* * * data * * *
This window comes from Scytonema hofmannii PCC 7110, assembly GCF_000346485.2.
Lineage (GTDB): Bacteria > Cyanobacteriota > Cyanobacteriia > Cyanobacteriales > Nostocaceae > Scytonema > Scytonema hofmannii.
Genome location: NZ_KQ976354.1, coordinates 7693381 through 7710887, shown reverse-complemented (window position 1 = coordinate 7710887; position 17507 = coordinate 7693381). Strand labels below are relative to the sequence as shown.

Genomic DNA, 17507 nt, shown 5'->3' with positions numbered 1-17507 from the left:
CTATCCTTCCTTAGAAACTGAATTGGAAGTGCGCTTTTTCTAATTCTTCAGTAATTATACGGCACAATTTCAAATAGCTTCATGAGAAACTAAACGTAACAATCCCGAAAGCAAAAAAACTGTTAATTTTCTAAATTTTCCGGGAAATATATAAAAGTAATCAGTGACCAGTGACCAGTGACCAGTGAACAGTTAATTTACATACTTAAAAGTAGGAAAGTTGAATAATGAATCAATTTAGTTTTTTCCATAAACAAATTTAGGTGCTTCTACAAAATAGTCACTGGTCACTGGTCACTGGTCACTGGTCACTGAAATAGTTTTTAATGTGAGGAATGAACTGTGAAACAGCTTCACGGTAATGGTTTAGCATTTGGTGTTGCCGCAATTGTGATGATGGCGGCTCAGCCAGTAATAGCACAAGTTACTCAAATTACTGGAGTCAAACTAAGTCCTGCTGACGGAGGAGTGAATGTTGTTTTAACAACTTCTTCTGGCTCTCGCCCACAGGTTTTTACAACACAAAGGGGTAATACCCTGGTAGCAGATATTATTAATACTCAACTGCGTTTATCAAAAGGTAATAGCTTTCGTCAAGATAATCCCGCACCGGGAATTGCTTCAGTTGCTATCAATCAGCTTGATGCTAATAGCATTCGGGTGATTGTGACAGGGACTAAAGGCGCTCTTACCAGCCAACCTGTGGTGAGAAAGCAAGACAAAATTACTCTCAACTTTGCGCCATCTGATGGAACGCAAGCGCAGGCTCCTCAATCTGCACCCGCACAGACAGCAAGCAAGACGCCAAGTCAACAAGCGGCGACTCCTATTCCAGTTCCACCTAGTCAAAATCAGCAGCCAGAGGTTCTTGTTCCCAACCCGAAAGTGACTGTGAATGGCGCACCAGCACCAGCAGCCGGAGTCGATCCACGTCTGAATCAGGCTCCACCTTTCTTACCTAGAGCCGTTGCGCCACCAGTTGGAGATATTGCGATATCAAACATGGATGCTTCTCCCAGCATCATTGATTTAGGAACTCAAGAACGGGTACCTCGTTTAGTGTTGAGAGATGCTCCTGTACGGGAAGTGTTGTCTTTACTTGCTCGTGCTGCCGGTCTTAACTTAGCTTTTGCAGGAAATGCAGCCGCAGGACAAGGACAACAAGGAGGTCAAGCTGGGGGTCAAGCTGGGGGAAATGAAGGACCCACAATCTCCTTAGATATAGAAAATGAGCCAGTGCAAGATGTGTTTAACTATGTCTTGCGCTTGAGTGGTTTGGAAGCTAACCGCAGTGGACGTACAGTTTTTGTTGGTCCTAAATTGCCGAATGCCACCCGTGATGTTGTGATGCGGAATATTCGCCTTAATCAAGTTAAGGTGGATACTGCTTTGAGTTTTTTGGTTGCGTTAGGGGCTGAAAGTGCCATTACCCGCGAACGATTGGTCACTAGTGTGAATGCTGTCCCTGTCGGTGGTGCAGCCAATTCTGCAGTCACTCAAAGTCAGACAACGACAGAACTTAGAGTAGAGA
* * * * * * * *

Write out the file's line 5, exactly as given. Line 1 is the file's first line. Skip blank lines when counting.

CTATCCTTCCTTAGAAACTGAATTGGAAGTGCGCTTTTTCTAATTCTTCAGTAATTATACGGCACAATTTCAAATAGCTTCATGAGAAACTAAACGTAACAATCCCGAAAGCAAAAAAACTGTTAATTTTCTAAATTTTCCGGGAAATATATAAAAGTAATCAGTGACCAGTGACCAGTGACCAGTGAACAGTTAATTTACATACTTAAAAGTAGGAAAGTTGAATAATGAATCAATTTAGTTTTTTCCATAAACAAATTTAGGTGCTTCTACAAAATAGTCACTGGTCACTGGTCACTGGTCACTGGTCACTGAAATAGTTTTTAATGTGAGGAATGAACTGTGAAACAGCTTCACGGTAATGGTTTAGCATTTGGTGTTGCCGCAATTGTGATGATGGCGGCTCAGCCAGTAATAGCACAAGTTACTCAAATTACTGGAGTCAAACTAAGTCCTGCTGACGGAGGAGTGAATGTTGTTTTAACAACTTCTTCTGGCTCTCGCCCACAGGTTTTTACAACACAAAGGGGTAATACCCTGGTAGCAGATATTATTAATACTCAACTGCGTTTATCAAAAGGTAATAGCTTTCGTCAAGATAATCCCGCACCGGGAATTGCTTCAGTTGCTATCAATCAGCTTGATGCTAATAGCATTCGGGTGATTGTGACAGGGACTAAAGGCGCTCTTACCAGCCAACCTGTGGTGAGAAAGCAAGACAAAATTACTCTCAACTTTGCGCCATCTGATGGAACGCAAGCGCAGGCTCCTCAATCTGCACCCGCACAGACAGCAAGCAAGACGCCAAGTCAACAAGCGGCGACTCCTATTCCAGTTCCACCTAGTCAAAATCAGCAGCCAGAGGTTCTTGTTCCCAACCCGAAAGTGACTGTGAATGGCGCACCAGCACCAGCAGCCGGAGTCGATCCACGTCTGAATCAGGCTCCACCTTTCTTACCTAGAGCCGTTGCGCCACCAGTTGGAGATATTGCGATATCAAACATGGATGCTTCTCCCAGCATCATTGATTTAGGAACTCAAGAACGGGTACCTCGTTTAGTGTTGAGAGATGCTCCTGTACGGGAAGTGTTGTCTTTACTTGCTCGTGCTGCCGGTCTTAACTTAGCTTTTGCAGGAAATGCAGCCGCAGGACAAGGACAACAAGGAGGTCAAGCTGGGGGTCAAGCTGGGGGAAATGAAGGACCCACAATCTCCTTAGATATAGAAAATGAGCCAGTGCAAGATGTGTTTAACTATGTCTTGCGCTTGAGTGGTTTGGAAGCTAACCGCAGTGGACGTACAGTTTTTGTTGGTCCTAAATTGCCGAATGCCACCCGTGATGTTGTGATGCGGAATATTCGCCTTAATCAAGTTAAGGTGGATACTGCTTTGAGTTTTTTGGTTGCGTTAGGGGCTGAAAGTGCCATTACCCGCGAACGATTGGTCACTAGTGTGAATGCTGTCCCTGTCGGTGGTGCAGCCAATTCTGCAGTCACTCAAAGTCAGACAACGACAGAACTTAGAGTAGAGA